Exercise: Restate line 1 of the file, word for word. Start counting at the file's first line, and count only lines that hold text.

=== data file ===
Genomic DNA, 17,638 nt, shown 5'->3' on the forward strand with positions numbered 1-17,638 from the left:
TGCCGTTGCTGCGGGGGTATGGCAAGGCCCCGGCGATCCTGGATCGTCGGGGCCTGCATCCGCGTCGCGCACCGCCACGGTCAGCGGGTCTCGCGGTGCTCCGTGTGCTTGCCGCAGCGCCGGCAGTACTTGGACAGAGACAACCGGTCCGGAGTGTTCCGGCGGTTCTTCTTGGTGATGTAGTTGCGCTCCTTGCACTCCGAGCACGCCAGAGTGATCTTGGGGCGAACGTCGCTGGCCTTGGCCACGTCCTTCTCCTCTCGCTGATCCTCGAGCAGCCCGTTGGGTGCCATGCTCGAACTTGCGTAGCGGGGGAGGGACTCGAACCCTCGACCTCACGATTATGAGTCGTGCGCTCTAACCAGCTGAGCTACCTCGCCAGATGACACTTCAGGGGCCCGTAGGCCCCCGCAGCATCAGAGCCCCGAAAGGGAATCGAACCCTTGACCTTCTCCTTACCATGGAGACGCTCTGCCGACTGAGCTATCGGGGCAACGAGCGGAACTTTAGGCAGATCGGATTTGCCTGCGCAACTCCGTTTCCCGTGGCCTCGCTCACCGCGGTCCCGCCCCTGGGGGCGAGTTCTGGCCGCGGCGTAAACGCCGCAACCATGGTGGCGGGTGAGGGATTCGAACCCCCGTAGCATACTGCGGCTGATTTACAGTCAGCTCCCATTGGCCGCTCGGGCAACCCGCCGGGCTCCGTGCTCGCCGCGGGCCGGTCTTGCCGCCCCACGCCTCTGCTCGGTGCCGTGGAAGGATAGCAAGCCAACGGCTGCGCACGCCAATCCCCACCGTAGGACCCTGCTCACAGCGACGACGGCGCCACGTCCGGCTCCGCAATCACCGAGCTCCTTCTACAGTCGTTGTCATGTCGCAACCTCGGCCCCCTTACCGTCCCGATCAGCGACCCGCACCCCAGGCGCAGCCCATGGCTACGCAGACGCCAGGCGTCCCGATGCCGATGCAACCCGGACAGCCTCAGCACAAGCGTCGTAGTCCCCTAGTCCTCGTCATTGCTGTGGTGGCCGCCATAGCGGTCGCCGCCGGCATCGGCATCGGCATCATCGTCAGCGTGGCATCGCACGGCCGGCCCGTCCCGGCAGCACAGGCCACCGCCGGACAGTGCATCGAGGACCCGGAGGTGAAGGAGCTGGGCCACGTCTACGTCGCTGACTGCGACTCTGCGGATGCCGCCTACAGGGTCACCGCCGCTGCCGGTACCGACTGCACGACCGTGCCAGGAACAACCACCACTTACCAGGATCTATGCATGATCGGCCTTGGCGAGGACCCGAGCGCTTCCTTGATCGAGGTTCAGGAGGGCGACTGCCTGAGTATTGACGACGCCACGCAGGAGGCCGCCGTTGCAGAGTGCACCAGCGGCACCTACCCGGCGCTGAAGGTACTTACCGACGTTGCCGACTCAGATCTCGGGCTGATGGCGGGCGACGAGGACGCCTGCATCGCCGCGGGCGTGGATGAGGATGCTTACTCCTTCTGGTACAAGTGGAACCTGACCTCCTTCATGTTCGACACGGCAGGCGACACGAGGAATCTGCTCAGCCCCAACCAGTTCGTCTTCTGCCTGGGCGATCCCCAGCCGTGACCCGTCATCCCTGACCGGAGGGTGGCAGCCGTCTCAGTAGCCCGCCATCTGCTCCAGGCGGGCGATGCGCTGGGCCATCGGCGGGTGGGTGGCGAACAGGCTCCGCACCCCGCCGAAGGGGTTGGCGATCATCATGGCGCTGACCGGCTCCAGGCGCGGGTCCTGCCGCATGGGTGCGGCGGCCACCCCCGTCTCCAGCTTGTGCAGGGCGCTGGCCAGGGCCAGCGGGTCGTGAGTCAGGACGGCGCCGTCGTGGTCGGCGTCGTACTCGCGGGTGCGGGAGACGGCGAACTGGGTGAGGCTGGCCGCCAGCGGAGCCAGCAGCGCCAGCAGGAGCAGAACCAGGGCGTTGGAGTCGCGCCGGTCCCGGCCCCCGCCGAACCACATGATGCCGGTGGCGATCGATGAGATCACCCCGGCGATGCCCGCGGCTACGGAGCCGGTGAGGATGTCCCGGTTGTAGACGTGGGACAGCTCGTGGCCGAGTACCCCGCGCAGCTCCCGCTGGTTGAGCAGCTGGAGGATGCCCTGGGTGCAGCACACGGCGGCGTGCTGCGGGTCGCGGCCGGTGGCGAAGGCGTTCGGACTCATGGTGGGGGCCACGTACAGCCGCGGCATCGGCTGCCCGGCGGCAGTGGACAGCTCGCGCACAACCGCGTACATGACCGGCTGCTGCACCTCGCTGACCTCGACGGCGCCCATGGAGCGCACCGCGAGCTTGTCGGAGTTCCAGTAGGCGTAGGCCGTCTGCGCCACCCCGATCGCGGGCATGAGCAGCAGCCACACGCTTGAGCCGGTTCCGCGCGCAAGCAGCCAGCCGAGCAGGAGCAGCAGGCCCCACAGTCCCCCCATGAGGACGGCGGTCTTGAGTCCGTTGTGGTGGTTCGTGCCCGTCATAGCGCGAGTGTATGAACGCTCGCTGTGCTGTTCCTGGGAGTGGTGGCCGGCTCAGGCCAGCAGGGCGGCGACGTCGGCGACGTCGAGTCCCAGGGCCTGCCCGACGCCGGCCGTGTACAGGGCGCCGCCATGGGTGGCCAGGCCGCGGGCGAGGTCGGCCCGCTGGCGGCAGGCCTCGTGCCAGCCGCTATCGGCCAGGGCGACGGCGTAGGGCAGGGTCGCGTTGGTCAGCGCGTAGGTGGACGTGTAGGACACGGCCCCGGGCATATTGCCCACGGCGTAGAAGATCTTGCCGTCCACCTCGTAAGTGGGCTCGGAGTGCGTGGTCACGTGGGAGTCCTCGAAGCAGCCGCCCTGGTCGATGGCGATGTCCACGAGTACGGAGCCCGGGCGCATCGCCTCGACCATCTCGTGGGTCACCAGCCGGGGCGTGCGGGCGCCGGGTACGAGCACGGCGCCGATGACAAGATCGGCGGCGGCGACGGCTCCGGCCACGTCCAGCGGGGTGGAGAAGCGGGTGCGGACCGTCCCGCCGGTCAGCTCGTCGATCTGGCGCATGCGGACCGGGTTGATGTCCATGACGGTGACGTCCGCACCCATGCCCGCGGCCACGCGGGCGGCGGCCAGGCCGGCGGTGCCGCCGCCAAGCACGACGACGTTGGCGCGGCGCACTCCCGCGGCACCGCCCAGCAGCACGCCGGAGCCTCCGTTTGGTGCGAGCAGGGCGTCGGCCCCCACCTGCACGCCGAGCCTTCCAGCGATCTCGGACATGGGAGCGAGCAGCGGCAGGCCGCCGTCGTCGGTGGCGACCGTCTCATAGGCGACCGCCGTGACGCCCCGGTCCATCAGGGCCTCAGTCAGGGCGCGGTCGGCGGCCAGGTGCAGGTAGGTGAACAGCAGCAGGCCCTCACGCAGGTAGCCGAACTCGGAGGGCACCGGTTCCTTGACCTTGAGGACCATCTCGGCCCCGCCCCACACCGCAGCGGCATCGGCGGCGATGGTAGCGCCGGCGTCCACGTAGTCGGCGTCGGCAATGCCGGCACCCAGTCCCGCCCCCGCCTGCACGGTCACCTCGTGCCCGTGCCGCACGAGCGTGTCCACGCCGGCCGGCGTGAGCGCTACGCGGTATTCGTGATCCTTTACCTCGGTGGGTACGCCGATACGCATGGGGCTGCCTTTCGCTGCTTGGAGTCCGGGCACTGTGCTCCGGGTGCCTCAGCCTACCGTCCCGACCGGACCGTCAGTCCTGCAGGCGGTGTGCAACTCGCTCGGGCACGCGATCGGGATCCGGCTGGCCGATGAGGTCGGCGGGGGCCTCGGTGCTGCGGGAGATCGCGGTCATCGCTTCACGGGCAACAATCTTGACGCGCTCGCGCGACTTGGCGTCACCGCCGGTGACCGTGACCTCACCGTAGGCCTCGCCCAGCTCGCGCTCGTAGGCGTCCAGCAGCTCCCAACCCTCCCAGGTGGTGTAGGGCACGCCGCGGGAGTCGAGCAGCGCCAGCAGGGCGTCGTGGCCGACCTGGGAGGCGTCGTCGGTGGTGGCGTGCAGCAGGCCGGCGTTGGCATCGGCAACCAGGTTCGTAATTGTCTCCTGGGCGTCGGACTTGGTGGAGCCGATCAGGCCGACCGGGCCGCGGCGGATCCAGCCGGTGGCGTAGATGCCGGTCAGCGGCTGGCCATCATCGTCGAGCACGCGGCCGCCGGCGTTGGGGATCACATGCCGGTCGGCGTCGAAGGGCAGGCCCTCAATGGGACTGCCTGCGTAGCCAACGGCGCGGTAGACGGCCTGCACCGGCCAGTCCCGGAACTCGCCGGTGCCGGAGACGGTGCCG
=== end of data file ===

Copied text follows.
Genomic DNA, 17,638 nt, shown 5'->3' on the forward strand with positions numbered 1-17,638 from the left: